New FAIFcast episode: Bradley and Karen enjoy and discuss Molly De Blanc's keynote at the first annual CopyleftConf, entitled The Margins of Software Freedom, followed by an exclusive interview with Molly! This show was released on May 31st, 2019.
OSCON in Portland next month
We've got our pub night, two talks by staff and two days of expo floor. We hope to see you there!
Monday, July 15thJoin us from 7pm -10pm at McMenamin's Broadway Pub! The address is 1504 NE Broadway St, and it's about a 20 minute walk (or an 11 minute bus ride) from the Oregon Convention Center. Deb and Bradley will be there to meet with Supporters and to talk about software freedom! There is nothing we'd like more than to spend an evening talking about the future of free software and its toughest problems with supporters and friends. Light snacks will be provided.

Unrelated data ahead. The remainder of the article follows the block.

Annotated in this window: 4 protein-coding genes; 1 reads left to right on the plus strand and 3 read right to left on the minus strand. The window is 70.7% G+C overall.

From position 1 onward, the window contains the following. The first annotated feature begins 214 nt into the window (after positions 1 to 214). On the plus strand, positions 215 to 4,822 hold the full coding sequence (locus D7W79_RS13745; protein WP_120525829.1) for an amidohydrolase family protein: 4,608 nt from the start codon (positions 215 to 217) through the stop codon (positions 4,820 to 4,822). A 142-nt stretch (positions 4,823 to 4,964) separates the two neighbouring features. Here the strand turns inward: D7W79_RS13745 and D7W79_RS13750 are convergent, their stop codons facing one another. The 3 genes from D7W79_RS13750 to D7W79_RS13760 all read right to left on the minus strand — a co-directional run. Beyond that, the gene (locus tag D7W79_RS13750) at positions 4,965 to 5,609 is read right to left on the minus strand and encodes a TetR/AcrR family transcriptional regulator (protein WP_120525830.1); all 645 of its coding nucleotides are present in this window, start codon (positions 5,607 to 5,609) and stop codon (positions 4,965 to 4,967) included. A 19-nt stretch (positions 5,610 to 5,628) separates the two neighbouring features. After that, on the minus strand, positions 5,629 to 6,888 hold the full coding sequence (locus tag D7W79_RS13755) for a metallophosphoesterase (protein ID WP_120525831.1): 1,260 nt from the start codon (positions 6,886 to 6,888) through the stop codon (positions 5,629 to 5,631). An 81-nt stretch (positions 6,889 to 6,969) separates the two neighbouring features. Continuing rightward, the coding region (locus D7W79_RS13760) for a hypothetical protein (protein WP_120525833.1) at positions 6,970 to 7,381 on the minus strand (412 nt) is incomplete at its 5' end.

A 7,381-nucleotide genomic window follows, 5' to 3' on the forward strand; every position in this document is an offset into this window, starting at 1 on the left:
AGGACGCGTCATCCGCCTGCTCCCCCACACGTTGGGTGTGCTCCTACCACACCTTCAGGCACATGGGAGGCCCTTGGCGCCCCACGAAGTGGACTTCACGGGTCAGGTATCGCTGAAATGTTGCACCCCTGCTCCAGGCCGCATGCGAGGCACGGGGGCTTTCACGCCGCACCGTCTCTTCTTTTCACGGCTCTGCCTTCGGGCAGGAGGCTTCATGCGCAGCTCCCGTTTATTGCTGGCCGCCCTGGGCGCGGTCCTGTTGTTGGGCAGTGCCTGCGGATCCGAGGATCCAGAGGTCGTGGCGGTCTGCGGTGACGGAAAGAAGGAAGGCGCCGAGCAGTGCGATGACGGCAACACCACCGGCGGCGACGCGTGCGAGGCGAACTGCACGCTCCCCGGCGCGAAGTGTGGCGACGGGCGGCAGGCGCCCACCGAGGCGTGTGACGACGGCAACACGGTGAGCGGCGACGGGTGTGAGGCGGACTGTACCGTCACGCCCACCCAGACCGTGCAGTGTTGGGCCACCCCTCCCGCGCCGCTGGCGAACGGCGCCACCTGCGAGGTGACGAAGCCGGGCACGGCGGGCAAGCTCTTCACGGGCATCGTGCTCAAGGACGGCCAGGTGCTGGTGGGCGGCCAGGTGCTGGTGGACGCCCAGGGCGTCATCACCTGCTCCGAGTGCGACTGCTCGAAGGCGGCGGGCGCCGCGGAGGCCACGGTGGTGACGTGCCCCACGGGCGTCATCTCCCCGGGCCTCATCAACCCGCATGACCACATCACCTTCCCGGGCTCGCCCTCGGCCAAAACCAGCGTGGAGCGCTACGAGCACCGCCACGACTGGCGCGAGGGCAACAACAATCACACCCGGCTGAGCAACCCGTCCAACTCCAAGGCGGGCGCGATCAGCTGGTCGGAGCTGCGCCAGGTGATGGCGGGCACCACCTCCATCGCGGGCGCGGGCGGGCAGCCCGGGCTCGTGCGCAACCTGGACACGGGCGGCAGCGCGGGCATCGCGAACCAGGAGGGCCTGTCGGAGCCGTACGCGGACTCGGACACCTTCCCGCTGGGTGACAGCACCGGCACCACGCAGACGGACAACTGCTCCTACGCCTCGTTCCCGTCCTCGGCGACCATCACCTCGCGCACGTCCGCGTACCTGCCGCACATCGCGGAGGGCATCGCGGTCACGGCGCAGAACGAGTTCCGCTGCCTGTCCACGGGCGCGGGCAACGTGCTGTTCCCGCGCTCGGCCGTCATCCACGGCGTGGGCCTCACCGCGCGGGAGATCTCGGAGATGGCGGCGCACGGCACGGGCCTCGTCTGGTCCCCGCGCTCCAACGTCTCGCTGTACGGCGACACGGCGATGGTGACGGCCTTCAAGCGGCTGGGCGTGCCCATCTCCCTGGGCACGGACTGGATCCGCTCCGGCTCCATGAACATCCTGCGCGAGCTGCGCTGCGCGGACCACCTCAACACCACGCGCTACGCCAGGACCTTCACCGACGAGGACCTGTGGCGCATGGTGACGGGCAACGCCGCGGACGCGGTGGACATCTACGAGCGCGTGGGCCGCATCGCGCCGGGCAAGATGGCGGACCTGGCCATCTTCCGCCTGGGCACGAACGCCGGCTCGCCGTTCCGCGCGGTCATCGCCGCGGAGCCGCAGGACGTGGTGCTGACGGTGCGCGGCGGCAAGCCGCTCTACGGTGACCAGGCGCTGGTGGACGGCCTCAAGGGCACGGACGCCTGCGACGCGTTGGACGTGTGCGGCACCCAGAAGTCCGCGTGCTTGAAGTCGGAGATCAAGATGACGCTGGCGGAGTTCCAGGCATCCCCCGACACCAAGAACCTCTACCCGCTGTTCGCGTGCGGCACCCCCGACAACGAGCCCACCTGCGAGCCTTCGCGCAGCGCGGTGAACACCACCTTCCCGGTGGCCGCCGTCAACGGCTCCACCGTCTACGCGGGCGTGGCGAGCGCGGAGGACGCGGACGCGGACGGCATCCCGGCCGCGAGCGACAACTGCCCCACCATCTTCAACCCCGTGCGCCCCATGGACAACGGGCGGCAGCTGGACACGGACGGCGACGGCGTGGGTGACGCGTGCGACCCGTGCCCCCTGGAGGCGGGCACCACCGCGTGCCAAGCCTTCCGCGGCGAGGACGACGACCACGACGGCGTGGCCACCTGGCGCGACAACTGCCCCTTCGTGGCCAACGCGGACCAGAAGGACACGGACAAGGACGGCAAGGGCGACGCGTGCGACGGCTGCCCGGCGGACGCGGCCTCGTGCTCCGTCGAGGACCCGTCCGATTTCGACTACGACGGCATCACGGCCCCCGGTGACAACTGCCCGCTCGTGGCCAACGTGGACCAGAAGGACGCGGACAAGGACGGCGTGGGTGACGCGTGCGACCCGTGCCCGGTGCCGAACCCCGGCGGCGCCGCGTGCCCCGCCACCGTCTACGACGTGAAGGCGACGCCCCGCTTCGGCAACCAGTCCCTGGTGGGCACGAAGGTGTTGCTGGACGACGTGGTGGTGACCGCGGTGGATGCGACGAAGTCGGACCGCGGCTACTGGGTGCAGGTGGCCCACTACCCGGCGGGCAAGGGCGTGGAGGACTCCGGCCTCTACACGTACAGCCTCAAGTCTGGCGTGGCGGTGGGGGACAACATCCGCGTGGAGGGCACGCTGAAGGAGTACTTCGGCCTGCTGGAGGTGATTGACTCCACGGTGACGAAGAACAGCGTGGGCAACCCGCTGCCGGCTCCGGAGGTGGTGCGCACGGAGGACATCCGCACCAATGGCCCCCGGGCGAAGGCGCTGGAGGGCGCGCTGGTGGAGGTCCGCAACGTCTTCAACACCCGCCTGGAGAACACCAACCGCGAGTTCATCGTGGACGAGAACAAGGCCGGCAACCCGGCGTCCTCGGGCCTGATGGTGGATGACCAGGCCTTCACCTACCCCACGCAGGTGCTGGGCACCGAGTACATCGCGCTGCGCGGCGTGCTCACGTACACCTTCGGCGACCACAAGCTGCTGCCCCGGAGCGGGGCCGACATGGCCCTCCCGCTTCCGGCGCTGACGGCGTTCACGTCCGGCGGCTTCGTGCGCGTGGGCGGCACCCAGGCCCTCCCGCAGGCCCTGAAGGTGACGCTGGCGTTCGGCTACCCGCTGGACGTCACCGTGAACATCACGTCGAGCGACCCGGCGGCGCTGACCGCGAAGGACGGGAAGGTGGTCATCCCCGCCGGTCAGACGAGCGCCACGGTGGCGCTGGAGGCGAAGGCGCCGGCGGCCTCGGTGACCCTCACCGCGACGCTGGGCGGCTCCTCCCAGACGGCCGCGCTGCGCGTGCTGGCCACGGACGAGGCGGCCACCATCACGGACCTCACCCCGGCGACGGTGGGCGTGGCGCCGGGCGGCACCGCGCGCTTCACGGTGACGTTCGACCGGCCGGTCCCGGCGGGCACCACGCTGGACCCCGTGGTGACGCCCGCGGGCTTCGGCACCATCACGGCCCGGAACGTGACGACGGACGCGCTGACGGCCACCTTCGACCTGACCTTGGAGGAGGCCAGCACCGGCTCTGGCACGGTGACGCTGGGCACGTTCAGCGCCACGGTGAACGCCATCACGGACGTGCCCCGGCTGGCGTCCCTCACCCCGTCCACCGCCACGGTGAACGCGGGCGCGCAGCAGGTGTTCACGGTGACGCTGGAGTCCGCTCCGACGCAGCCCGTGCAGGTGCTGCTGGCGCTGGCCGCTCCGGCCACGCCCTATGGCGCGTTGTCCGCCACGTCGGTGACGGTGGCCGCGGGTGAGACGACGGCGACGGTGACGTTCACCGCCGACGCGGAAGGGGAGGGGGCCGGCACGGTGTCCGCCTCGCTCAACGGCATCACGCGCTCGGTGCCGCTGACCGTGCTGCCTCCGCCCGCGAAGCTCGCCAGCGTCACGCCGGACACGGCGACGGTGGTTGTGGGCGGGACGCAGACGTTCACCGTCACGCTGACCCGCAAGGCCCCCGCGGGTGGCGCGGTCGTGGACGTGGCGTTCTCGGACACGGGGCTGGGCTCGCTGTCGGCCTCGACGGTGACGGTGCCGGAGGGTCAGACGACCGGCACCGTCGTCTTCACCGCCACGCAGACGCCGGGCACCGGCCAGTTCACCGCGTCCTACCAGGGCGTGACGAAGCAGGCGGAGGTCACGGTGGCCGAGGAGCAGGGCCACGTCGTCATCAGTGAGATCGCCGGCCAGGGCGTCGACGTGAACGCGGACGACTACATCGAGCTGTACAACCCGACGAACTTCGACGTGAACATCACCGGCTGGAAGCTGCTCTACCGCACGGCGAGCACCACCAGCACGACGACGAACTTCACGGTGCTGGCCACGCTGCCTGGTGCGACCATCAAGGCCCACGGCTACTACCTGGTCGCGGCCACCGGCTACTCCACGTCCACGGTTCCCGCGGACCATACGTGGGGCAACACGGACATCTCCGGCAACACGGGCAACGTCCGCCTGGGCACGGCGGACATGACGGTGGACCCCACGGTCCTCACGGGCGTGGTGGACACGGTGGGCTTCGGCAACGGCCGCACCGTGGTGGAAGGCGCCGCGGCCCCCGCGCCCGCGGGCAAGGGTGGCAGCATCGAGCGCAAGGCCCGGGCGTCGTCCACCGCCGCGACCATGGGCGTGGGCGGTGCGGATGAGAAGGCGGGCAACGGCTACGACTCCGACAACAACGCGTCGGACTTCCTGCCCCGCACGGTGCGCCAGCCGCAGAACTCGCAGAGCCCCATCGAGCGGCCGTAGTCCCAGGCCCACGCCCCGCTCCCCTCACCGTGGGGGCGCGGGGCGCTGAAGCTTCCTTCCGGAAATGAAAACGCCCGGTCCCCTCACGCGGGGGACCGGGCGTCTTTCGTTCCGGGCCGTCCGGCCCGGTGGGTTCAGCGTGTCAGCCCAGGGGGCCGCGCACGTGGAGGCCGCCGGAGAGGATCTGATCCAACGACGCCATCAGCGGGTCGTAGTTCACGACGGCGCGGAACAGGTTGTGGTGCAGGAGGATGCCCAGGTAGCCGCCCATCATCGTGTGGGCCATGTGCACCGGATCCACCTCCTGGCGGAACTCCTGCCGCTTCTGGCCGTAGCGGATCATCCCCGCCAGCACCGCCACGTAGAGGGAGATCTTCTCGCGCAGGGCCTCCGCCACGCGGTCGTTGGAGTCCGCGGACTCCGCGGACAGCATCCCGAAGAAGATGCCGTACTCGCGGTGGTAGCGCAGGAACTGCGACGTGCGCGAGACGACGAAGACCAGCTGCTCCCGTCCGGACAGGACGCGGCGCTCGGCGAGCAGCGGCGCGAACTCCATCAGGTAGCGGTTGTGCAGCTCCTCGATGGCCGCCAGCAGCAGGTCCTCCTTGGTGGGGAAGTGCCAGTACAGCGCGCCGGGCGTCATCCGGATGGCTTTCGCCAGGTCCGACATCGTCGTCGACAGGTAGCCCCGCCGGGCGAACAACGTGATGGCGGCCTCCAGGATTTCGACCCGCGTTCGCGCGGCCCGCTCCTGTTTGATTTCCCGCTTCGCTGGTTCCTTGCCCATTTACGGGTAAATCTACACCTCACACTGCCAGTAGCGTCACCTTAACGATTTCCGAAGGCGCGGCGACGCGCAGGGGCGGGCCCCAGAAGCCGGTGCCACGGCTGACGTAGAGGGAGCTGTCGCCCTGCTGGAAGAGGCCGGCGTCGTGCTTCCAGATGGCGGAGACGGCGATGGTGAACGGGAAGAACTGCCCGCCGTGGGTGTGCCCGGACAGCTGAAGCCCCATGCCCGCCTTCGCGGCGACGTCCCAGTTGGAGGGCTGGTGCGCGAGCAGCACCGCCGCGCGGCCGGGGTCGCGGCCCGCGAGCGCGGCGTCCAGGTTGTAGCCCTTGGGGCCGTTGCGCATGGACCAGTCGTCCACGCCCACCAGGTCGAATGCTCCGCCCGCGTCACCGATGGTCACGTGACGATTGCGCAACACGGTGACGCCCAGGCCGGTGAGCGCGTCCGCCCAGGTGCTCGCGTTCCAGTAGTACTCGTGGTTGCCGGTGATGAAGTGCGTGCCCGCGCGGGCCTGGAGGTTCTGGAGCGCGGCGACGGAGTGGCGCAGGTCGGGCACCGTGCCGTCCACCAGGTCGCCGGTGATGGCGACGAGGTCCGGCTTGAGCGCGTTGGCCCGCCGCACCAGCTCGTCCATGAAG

Expo Hall Hours
- Wednesday, July 17: 10:15am – 5:45pm / 5:45pm – 7:00pm (Sponsor Reception)
- Thursday, July 18: 10:15am – 4:15pm
Volunteers are essential to the success of a booth at a large event like OSCON. Let us know if you can help out by committing to a few hours of booth time. We'd really appreciate it!
Wednesday, July 17Deb Nicholson, "FOSS governance: The good, the bad, and the ugly" at 2:35pm–3:15pm
Thursday, July 18Bradley Kuhn, "If open source isn't sustainable, maybe software freedom is?" at 1:45pm–2:25pm
More upcoming talks from staff
Bradley Kuhn, our Distinguished Technologist will be at the Ninth Annual RacketCon in Salt Lake City, Utah, on July 13 & 14, where he will give a talk titled, "Conservancy and Racket: What We Can Do Together!"